Optimism increases as pandemic restrictions eased

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NFIB Small Business

The NFIB Small Business Optimism Index rose 2.4 points in March to 98.2. March’s reading is the first return to the average historical reading since last November. The NFIB Uncertainty Index increased six points to 81, which was primarily driven by owners being more uncertain about whether it is a good time to expand their business and make capital expenditures in the coming months.

“While the increase in the Optimism Index is encouraging, the difficulty in finding qualified workers has the potential to bring the small business recovery to a screeching halt. How sad that after a year of incredible struggle and loss, small business could be left on the side of the road to economic recovery,” said Barbara Quandt, NFIB State Director in Indiana. “Small businesses usually lead the economy out of recession but if people don’t come back to work, small businesses cannot grow. And if the job creators can’t grow, the entire national economy will suffer. Is this a warning bell? Yes!”

Other key findings include:

Seven of the 10 Index components improved and three declined.

Sales expectations over the next three months improved eight points to a net 0% of owners, a historically low level.

Earnings trends over the past three months declined four points to a net negative 15%.

As reported in NFIB’s monthly jobs report, 42% of owners reported job openings that could not be filled, a record high reading. Owners continue to have difficulty finding qualified workers to fill jobs as they compete with increased unemployment benefits and the pandemic keeping some workers out of the labor force.

A net 28% of owners reported raising compensation (up three points) and the highest level in the past 12 months. A net 17% plan to raise compensation in the next three months, down two points.

Seven percent of owners cited labor costs as their top business problem and 24% said that labor quality was their top business problem. Finding eligible workers to fill open positions will become increasingly difficult for small business owners.

Fifty-nine percent of owners reported capital outlays in the next six months, up two points from February. Of those making expenditures, 41% reported spending on new equipment, 26% acquired vehicles, and 14% improved or expanded facilities. Six percent acquired new buildings or land for expansion and 11% spent money for new fixtures and furniture.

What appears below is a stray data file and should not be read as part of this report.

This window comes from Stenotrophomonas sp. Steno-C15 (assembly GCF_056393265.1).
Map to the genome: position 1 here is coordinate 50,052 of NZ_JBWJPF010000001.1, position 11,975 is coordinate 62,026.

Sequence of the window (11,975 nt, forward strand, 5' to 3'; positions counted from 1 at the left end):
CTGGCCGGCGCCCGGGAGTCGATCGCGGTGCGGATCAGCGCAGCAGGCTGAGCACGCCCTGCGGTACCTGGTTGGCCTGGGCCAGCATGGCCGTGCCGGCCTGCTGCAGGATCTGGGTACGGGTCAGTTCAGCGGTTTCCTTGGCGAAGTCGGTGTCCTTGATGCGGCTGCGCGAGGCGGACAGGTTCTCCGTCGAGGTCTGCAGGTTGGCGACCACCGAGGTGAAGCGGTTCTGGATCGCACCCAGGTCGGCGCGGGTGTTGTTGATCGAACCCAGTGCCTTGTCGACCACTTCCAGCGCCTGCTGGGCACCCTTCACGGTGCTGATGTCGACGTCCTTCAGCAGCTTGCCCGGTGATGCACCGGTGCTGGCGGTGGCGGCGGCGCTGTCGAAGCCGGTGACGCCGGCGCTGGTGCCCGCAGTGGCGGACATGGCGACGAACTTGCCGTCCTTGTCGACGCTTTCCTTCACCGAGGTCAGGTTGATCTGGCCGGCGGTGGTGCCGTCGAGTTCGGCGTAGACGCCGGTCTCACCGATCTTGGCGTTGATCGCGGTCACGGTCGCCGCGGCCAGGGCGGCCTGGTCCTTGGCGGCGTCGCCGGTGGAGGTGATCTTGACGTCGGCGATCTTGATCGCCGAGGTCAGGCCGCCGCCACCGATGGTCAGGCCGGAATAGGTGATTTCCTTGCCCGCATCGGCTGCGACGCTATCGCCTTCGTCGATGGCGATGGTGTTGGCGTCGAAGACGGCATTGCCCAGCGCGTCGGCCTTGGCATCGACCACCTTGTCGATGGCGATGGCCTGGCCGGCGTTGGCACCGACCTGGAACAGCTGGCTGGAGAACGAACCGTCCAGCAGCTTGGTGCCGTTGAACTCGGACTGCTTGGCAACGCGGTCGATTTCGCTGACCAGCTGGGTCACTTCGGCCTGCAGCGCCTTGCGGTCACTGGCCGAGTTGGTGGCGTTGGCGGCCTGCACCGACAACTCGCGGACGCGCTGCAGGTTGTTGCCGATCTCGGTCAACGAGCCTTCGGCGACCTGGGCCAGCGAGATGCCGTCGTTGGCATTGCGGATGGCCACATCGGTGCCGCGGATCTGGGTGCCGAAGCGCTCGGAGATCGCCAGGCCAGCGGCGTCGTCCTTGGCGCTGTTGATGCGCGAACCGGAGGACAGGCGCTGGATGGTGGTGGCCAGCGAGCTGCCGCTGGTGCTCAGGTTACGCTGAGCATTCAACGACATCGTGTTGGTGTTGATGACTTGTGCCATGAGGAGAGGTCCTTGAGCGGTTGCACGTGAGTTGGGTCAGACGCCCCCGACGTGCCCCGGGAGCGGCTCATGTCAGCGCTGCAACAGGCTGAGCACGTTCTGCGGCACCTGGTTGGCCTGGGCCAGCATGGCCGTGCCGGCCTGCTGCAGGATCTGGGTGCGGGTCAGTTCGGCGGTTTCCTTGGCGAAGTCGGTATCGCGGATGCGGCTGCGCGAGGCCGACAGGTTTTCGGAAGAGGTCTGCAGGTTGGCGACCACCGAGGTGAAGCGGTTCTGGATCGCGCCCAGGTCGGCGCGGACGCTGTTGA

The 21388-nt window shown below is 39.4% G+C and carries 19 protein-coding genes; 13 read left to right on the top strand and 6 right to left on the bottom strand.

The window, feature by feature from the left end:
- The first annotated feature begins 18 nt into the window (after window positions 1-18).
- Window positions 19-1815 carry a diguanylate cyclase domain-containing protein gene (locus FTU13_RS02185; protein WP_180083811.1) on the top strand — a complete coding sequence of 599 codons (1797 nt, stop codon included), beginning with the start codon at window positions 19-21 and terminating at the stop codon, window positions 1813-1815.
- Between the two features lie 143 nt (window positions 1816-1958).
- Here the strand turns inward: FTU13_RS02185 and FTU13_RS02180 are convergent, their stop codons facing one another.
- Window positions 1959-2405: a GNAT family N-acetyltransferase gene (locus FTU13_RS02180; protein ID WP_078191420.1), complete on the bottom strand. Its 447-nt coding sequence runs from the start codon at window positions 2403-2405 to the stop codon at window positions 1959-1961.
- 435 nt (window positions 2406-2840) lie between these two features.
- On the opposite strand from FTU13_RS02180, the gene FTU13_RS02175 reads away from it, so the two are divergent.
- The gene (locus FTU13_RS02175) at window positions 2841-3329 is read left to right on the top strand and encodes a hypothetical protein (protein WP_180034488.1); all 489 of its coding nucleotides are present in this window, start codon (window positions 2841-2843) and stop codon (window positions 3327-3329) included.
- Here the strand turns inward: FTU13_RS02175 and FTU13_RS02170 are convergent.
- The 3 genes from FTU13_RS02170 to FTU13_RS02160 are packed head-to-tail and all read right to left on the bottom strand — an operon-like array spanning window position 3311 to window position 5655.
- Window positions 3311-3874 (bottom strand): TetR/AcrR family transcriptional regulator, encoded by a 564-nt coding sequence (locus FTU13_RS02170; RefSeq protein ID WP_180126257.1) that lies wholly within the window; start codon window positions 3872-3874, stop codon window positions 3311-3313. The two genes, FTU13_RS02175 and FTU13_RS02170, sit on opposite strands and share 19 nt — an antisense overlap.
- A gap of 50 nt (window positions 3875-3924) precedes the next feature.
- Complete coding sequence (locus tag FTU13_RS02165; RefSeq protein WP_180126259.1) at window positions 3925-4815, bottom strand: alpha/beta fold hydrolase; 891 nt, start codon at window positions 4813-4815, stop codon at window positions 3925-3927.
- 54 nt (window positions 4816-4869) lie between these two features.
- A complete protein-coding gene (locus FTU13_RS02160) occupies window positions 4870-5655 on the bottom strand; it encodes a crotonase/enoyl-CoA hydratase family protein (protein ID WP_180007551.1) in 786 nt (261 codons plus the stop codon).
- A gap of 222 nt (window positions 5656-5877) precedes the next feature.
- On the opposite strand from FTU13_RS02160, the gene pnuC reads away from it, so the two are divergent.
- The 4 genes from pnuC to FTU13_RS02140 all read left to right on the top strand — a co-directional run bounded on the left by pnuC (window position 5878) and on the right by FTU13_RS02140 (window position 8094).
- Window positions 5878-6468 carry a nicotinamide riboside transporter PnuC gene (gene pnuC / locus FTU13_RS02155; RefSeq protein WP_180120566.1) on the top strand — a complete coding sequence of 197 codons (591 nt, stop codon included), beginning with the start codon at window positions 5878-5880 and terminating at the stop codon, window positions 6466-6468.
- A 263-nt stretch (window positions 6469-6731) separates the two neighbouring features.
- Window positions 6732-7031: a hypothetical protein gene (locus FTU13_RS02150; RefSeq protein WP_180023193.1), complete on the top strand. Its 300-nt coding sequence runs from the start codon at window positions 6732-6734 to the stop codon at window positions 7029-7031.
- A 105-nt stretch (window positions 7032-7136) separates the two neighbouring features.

Twenty percent of owners plan capital outlays in the next few months, down three points from February. Owners are not planning on investing in their businesses as expected future sales and business conditions remain below average.

A net negative 6% of all owners (seasonally adjusted) reported higher nominal sales in the past three months, down eight points from February. The net percent of owners expecting higher real sales volumes improved eight points to a net negative 0%.

The net percent of owners reporting inventory increases decreased two points to a net negative 5%. A net 3% of owners view current inventory stocks as “too low” in March, down two points but remaining at historically high levels. A net 4% of owners plan inventory investment in the coming months, up two points from February.

The net percent of owners raising average selling prices increased one point to a net 26% (seasonally adjusted). Eight percent of owners reported lower average selling prices and 36% reported higher average prices. Price hikes were the most frequent in wholesale (65% higher, 5% lower) and retail (48% higher, 5% lower). A net 34% (seasonally adjusted) plan price hikes.

The frequency of reports of positive profit trends declined four points to a net negative 15% reporting quarter on quarter profit improvements. Sales have not yet improved enough for owners to report higher earnings.

Among those owners reporting lower profits, 46% blamed weaker sales, 15% cited the usual seasonal change, 10% cited a higher cost of materials, 5% cited labor costs, 5% cited lower prices, and 4% cited higher taxes or regulatory costs. For owners reporting higher profits, 68% credited sales volumes, 12% cited usual seasonal change, and 7% cited higher prices.

Two percent of owners reported that all of their borrowing needs were not satisfied. Twenty-seven percent reported all credit needs were met and 59% said they were not interested in a loan. A net 1% reported that their last loan was harder to get than in previous attempts. One percent of owners reported that financing was their top business problem. The net percent of owners reporting paying a higher rate on their most recent loan was 0%, up two points from February.

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